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Jersey Central to the Revolt that Wasn't

by Russell Ben-Ali
Star-Ledger (NJ), 11/14/96

Their revolution would have started in New Jersey.

An arsenal of 49 weapons recently seized from an apartment building in Brooklyn led authorities to a left-wing political cult that reportedly once staked out a Princeton University seminary and planned to use the Garden State to initiate a violent overthrow of the government.

"The revolution was supposed to start in New Jersey after they set up temporary-employment agencies, paid the workers more money than they usually earn, and (won) millions of supporters," said a former volunteer of the group, known as the Provisional Party of Communists. She asked that her name not be used. "This is a plan that they didn't get to carry out because of the 1984 raid."

The same Brooklyn building was raided in 1984 after informants told the FBI that the PPC planned an armed takeover of the government. Informants also revealed that written plans for the revolution were stashed in safe houses in Princeton, Edison and Somerset.

The revolution was scheduled to begin on Feb. 18, 1984. The PPC predicted that, within 40 hours, the U.S. government would come under PPC control as the group organized a general workers strike, jammed telephone lines and carried out aggressive, nationwide military action.

Authorities were refamiliarized with the PPC Monday night when a report of child abuse at PPC headquarters in Brooklyn ended in a police seizure of the leftist group's cache of weapons. That cache included 16 handguns, 26 rifles, five shotguns, two imitation Thompson submachine guns, 13 knives, three blackjacks, eight pairs of handcuffs and five pounds of black powder -- most of them hidden in the false back of a closet, said Officer Dennis Laffin, a New York City Police Department spokesman.

Police originally rounded up 35 men and women, most in their 30s and 40s. Yesterday, five were charged with weapons possession; one with endangering the welfare of a child. The rest were to be subpoenaed as part of a grand jury investigation into the group's activities.

While their weaponry may seem impressive, some cult experts consider the PPC to be a group without a clue.

"They're a parody of a revolutionary group. . . . It's like a revolutionary group a la Central Casting," said Chip Berlet, a senior analyst at Political Research Associates, a Somerville, Mass, firm that tracks organizations with authoritarian political ideologies. "They know what they're supposed to do but they don't really get it."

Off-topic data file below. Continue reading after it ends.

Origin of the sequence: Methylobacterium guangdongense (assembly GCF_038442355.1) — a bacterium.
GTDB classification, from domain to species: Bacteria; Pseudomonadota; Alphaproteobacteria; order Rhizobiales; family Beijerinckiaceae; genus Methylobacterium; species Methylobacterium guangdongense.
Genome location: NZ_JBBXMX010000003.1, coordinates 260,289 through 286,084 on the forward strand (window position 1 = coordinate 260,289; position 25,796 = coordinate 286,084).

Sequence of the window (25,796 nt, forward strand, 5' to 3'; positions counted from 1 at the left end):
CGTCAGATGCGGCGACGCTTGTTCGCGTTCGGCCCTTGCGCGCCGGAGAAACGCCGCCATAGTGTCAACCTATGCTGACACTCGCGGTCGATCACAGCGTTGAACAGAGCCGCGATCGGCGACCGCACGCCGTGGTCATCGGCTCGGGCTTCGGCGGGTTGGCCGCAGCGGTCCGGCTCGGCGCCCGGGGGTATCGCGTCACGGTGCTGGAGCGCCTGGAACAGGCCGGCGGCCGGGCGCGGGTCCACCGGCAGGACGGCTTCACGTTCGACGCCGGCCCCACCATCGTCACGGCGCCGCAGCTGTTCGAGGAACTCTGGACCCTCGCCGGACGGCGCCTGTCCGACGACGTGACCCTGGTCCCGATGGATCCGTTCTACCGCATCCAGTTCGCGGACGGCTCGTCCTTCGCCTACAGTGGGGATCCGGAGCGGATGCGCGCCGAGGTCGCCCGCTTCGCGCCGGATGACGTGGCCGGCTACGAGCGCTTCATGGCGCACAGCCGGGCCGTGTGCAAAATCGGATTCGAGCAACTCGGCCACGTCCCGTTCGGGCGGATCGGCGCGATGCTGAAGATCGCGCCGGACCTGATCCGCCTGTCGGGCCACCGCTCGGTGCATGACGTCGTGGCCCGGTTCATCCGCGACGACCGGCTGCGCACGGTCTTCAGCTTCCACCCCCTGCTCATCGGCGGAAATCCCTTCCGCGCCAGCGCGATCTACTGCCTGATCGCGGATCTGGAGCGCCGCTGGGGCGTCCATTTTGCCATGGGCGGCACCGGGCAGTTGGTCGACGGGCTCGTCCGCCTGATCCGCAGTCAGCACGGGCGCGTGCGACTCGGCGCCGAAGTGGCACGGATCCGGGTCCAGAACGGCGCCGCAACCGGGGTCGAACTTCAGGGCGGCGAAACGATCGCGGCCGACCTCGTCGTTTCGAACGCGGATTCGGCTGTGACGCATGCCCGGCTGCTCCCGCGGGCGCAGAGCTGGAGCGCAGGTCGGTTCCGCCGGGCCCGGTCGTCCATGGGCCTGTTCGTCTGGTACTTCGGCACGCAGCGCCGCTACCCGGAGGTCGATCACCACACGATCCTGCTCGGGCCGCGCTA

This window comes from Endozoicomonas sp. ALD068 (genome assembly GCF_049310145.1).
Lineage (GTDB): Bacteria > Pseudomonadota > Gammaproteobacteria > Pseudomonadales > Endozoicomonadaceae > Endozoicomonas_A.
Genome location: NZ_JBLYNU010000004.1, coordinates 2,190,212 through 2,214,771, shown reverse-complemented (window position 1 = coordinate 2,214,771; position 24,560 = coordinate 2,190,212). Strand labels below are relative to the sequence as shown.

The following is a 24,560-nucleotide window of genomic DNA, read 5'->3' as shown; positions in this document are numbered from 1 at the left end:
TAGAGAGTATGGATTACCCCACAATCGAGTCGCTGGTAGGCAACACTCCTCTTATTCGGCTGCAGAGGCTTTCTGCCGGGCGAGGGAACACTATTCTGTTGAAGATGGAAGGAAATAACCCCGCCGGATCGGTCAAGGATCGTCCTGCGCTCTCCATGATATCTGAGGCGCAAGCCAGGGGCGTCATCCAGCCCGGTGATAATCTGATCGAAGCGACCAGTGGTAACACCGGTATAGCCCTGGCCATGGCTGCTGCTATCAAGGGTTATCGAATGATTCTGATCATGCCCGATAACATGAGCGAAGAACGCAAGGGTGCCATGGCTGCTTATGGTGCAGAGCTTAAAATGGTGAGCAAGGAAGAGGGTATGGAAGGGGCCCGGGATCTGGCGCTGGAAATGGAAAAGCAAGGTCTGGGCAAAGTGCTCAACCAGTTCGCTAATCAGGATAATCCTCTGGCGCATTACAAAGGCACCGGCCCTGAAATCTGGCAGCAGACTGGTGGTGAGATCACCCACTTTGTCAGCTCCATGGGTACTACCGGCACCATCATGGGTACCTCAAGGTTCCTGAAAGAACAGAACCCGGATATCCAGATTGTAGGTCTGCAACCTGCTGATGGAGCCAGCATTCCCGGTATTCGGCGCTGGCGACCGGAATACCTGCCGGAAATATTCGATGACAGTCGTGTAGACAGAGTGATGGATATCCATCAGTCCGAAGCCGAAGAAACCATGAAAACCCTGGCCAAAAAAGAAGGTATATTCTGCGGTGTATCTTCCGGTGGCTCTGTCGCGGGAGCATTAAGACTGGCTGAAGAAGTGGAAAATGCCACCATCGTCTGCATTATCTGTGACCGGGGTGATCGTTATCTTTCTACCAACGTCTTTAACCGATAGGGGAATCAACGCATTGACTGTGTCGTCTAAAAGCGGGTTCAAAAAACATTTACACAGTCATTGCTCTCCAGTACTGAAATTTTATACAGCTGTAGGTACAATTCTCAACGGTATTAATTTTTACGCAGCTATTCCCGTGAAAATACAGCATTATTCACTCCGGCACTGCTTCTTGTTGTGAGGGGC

The PPC, also known as the National Federation of Labor, has 41 affiliate organizations throughout the country, Berlet said.

In New Jersey, those include the Eastern Service Workers Association in New Brunswick, Atlantic City and Trenton; the Temporary Workers Organizing Committee in New Brunswick, and the Trenton Community Service Center in Trenton, according to a 1983 FBI report.

The cult was hurt by the 1984 FBI raid, when many members left or escaped, said a former New Jersey member and campus organizer who asked to be identified only by her nickname, Joanne.

Joanne also escaped in 1984 and successfully sued cult members who forged a $7,000 check in her name, stripping her bank account of an inheritance from her father.

Of her campus recruiting efforts she said: "We were allowed to speak in political science classes, sociology classes at Rutgers and Princeton -- any classes that would deal with labor or economic issues. We would talk about the plight of the disadvantaged workers and, afterwards, some students and even some professors would join up."

Some schools allowed students to satisfy life experience and volunteer-work course requirements by working with PPC affiliates, according to Joanne.

"Lots of schools did it: Antioch, Bennington, Rutgers," she said. "Any school that had programs with internships, we tried to get them to list us."

A Rutgers University spokeswoman said she found nothing to verify the Eastern Service Workers Association's involvement on campus.

Members, known first as volunteers and later as cadres, would organize "bucket drives" and go door-to-door filling buckets with donations of money, food and clothing.

"They would collect money and funds for the needy, which usually was used by themselves," said Mel Rheinfeld, a manager for the Cult Information Service in Teaneck.

But much of the collected money managed to find its way back to PPC founder Eugenio Perente Ramos, a former California disc jockey who ruled the extended organization from his Brooklyn headquarters, experts said. Perente died last year at age 59.

Perente, who was born Gerald Doeden, started the group in the early 1970s.

If you questioned authority, "you were given terrible jobs to do, like standing sentry for 14 hours outside in the cold," said Arnold Markowitz, director of the Cult Clinic at the Jewish Board of Family and Children's Services in Manhattan.

Markowitz, who has counseled about a dozen former cult members and their families, called Perente's style of authority a form of paranoia.

Some former cult members recalled how Perente pistol-whipped one disobedient member and forced sex upon several female members.

"Towards the end before (Perente) died, that fear escalated," said former California PPC affiliate member Jeff Whitnack. "They have a work schedule that's exhausting, no sleep, a Marine boot camp-type of existence that breaks you down to the point that you can't sleep."